Talent and creativity the key to economic success

Published on 06 April 2011

The World Bank's leading expert on higher education set out the challenges for universities, in the first session of the ACU's Conference of Executive Heads in Hong Kong today.

Talent remains the key factor in determining the success of countries – and universities are critical in providing this talent. This was the message from Professor Jamil Salmi, World Bank Tertiary Education Coordinator, in his keynote speech to open the ACU Conference of Executive Heads in Hong Kong.

The conference, which runs from 6-8 April, brings together university leaders and senior management representing institutions in 35 countries.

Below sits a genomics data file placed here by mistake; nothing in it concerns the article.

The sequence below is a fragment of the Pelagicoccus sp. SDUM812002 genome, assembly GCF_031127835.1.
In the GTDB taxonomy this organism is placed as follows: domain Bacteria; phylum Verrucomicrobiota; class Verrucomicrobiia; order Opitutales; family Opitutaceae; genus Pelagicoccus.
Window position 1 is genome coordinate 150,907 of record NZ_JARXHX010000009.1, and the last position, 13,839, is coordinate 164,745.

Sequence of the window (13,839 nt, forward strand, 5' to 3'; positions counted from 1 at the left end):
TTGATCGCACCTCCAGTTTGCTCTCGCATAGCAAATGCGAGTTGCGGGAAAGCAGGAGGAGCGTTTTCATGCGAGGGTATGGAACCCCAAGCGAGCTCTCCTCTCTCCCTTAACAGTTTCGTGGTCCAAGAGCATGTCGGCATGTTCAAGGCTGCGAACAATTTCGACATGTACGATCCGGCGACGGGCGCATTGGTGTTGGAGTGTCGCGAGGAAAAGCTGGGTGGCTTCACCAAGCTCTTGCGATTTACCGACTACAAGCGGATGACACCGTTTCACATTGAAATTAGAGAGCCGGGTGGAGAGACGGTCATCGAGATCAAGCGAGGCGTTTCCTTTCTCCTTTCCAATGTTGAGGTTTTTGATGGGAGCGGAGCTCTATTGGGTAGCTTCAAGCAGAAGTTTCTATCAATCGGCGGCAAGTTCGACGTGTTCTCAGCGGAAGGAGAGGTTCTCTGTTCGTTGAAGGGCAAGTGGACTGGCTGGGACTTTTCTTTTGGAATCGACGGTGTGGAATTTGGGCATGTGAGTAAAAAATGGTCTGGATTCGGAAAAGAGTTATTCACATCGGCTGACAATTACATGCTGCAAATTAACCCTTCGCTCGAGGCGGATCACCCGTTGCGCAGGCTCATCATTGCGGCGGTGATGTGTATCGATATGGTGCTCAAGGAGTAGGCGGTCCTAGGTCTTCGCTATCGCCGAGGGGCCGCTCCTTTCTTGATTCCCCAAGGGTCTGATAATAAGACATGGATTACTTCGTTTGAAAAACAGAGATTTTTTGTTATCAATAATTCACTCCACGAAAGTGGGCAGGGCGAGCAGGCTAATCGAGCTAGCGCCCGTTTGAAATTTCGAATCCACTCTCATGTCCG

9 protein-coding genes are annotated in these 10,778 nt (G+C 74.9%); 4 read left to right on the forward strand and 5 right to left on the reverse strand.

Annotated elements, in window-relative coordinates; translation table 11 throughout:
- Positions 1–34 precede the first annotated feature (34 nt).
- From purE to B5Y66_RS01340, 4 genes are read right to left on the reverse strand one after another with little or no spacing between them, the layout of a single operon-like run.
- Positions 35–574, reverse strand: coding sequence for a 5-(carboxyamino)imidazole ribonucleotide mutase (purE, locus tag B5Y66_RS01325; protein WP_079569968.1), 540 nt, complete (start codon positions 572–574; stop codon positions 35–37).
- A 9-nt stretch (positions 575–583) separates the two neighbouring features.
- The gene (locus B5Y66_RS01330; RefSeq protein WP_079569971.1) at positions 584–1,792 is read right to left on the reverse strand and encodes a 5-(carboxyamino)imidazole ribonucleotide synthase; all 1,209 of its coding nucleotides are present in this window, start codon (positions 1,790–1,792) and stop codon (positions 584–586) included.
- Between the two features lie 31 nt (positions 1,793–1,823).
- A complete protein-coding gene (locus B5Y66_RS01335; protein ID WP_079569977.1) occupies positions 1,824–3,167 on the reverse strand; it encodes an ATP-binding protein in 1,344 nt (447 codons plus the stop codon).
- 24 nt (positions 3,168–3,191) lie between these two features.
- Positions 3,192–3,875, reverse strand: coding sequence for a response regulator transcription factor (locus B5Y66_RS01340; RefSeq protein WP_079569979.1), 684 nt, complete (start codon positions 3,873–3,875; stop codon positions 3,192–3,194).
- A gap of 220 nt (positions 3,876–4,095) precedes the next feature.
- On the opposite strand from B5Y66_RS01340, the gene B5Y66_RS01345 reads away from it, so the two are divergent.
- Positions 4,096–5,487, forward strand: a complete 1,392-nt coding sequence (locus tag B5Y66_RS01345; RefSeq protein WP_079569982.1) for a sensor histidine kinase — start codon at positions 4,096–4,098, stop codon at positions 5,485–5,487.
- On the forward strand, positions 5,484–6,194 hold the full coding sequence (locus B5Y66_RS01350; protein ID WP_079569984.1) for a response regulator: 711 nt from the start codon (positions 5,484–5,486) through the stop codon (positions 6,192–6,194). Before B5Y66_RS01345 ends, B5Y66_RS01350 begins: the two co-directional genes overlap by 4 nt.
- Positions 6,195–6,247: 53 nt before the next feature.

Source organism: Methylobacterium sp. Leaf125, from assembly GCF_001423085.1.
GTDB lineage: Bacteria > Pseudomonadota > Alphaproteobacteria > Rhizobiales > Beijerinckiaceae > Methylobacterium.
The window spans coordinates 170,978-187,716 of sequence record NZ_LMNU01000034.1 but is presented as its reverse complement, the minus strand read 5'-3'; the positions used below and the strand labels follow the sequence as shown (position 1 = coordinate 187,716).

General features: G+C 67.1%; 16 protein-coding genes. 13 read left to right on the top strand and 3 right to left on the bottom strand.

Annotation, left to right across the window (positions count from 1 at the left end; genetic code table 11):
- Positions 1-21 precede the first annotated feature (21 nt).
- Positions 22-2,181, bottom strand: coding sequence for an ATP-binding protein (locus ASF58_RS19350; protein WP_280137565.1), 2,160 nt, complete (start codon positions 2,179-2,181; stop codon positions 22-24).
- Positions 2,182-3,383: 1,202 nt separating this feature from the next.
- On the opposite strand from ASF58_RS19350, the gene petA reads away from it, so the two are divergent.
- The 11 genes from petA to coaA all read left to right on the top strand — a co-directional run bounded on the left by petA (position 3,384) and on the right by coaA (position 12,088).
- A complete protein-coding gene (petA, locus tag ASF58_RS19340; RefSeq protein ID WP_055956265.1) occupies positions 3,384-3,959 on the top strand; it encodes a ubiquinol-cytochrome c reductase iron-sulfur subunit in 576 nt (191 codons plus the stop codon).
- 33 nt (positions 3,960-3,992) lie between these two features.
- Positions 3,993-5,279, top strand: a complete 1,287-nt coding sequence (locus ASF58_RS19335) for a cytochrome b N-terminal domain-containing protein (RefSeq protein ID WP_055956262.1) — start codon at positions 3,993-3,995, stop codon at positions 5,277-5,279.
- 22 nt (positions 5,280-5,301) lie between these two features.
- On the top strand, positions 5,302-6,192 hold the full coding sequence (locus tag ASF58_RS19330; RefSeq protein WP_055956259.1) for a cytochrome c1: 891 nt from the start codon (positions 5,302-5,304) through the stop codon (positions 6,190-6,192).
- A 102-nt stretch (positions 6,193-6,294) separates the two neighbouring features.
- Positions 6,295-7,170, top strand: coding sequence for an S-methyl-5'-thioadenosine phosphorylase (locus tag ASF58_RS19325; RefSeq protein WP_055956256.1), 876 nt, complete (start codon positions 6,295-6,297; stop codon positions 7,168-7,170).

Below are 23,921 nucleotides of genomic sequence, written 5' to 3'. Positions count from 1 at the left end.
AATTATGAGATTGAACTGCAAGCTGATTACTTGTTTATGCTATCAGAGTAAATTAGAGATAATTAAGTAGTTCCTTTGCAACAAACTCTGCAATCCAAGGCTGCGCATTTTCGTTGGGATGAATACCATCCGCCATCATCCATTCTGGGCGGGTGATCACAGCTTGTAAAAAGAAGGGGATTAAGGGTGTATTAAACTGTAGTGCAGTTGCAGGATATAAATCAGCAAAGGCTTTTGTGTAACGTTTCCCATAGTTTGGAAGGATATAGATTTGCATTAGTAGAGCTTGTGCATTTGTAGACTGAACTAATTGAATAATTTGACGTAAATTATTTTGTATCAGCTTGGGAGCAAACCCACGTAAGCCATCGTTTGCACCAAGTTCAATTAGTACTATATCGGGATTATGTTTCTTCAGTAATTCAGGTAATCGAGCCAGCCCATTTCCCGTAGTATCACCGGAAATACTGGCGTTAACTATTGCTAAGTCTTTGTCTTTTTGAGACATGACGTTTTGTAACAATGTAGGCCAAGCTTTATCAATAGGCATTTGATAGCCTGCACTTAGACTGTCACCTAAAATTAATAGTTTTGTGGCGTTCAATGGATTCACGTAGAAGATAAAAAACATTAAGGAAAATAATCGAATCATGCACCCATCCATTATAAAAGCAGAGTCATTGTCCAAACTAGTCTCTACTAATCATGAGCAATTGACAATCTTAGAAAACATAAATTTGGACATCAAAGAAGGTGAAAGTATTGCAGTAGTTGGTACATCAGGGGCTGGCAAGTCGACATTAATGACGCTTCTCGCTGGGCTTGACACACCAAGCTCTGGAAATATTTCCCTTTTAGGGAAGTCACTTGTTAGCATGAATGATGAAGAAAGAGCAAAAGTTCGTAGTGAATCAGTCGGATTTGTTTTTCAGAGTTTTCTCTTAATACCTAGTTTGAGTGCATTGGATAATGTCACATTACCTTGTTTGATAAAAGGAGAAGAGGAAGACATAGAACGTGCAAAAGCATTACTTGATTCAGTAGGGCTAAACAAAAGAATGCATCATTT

Professor Salmi, whose work has played a critical role in changing the World Bank's policy on universities in recent years, warned that institutions face a revolution in their organisation and methods to meet this challenge. His inspiring and wide-ranging talk embraced lifelong leaning, new pedagogical approaches, and an overriding emphasis on creativity and the ability to embrace change – a skill as critical for universities as it is for the students that they serve. All of this needs to take place within clear frameworks for quality and relevance.

Earlier, delegates had been welcomed by Professor Lap-Chee Tsui, Vice-Chancellor of The University of Hong Kong (which is celebrating its 100th anniversary in 2011), and Michael Stone, Secretary-General of the Hong Kong University Grants Committee, who shared the results of his country’s groundbreaking 2010 review of provision.